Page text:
But now all those groups who can block change know that they are in a weaker position. Unions that had complained about the Croke Park agreement are now hoping that the offer is still on the table. The government has more power now to effect public sector reform that ever before. The question is; does it know what it wants?
One of the failings of the political system has been that it has produced very few politicians with imagination or intellectual curiosity. Most politicians have accepted the obsession with economic growth and forgot how this relates to what people actually want – to be happy.
Our progress is measured in a way that prioritises goods for which money changes hands, even though non-monetised goods might be more desirable. So if a parent looks after a child then this is ‘worse’ for our GDP than if the child is sent to a crèche, but the being looked after by the parent might be better for the child.
On our traditional measure of well-being – GDP growth – we are now a lot worse off. It clear that we cannot afford to buy new goods in the way had in the last ten years. Is this a bad thing?
In fact materialism is probably toxic for our happiness. We know that there is an element in our psyche in which we rate our own achievements by comparing them with others around us.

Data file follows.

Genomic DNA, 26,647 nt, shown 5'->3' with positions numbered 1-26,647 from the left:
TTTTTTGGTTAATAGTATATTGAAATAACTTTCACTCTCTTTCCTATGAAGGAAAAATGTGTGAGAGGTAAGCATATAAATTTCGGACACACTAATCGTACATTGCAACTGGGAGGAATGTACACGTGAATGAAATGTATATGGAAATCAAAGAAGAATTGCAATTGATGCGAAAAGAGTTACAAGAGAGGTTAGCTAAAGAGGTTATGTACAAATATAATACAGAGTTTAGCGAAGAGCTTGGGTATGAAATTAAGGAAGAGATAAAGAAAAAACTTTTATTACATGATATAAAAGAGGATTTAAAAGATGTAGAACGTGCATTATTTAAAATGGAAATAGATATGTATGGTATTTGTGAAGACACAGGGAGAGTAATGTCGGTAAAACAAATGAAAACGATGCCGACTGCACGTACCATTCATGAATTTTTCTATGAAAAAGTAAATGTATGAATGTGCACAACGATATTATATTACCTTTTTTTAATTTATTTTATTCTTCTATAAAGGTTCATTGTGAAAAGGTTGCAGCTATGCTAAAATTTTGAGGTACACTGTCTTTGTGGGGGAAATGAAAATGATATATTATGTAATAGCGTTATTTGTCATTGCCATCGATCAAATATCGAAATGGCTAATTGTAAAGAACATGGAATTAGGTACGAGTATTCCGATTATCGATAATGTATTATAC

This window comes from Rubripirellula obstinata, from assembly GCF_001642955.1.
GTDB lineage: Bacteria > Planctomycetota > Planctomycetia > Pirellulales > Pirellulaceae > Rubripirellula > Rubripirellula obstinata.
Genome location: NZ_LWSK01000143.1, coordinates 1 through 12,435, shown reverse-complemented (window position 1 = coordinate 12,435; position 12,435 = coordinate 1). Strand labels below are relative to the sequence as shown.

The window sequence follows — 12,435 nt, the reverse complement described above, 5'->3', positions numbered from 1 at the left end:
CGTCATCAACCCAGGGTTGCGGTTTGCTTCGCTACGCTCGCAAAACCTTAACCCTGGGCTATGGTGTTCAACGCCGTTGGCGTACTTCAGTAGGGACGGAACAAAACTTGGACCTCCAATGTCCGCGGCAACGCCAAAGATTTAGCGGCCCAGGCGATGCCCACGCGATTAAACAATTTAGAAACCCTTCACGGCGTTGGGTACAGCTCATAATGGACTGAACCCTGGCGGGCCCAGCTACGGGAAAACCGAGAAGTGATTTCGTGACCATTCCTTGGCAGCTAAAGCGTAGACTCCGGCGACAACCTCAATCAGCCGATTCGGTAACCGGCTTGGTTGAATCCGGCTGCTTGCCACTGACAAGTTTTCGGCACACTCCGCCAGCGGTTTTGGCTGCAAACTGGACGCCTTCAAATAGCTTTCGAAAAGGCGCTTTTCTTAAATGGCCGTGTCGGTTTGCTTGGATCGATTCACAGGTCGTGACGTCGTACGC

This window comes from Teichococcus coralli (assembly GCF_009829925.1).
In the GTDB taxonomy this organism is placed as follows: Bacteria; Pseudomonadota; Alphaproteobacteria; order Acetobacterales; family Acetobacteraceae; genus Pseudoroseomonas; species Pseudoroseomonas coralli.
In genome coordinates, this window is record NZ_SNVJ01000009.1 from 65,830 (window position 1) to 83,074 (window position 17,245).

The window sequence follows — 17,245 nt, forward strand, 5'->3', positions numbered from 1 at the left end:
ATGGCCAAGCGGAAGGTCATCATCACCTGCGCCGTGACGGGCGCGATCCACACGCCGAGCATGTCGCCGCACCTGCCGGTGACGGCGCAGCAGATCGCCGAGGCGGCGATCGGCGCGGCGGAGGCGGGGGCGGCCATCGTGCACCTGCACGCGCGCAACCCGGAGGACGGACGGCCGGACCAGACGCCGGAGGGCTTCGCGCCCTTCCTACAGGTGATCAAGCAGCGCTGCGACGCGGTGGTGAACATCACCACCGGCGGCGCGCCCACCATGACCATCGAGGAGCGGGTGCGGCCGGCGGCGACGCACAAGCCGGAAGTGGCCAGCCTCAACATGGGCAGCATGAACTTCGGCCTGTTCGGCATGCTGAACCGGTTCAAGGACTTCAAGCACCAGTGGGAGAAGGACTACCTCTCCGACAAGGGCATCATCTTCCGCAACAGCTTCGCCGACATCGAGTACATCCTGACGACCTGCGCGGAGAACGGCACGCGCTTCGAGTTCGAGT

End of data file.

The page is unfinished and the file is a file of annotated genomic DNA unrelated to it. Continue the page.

So the disappointment caused by our inability to buy new cars every two years could be alleviated if we change the number plate system. The year/ county number plate tells the world that our otherwise functional, comfortable and safe car is ten years old. A system that doesn’t allow people measure the age of the car would probably make people more comfortable in the car they drive, and maybe happier.
Other things we know that makes people happy are a sense of community, security, a good environment and being close to family. Government ministers can’t deliver these but they can think about ways to encourage them.
For instance the sense of community can be fostered if people take public transport. But public transport need not cost billions as projects in the past have. One could easily and cheaply reconfigure the bus system so that it acts like an over ground metro, with connecting lines and regular times. The signs that tell when the next bus is coming actually work and that we now know when buses are going to arrive will probably make a big difference to our bus use and while not free, is much cheaper than any of the underground systems proposed.
Vibrant and well designed urban centre spaces can also help foster community. A minister could quite easily renew cities and towns by imposing a minimum €5 parking fee on all out of town shopping centres and retail parks. This would be revenue raising and would help revitalise our cities.
Nama probably owns sites that if we were to think less about maximising economic return could be better used as say public parks or cultural spaces.
There are thousands of policy improvements that could be made which might cost very little or even savings could be made. Why aren’t they thought of or implemented?
One reason is that government has been and continues to measure success purely in terms of economic growth rather than in what will solve policy problems.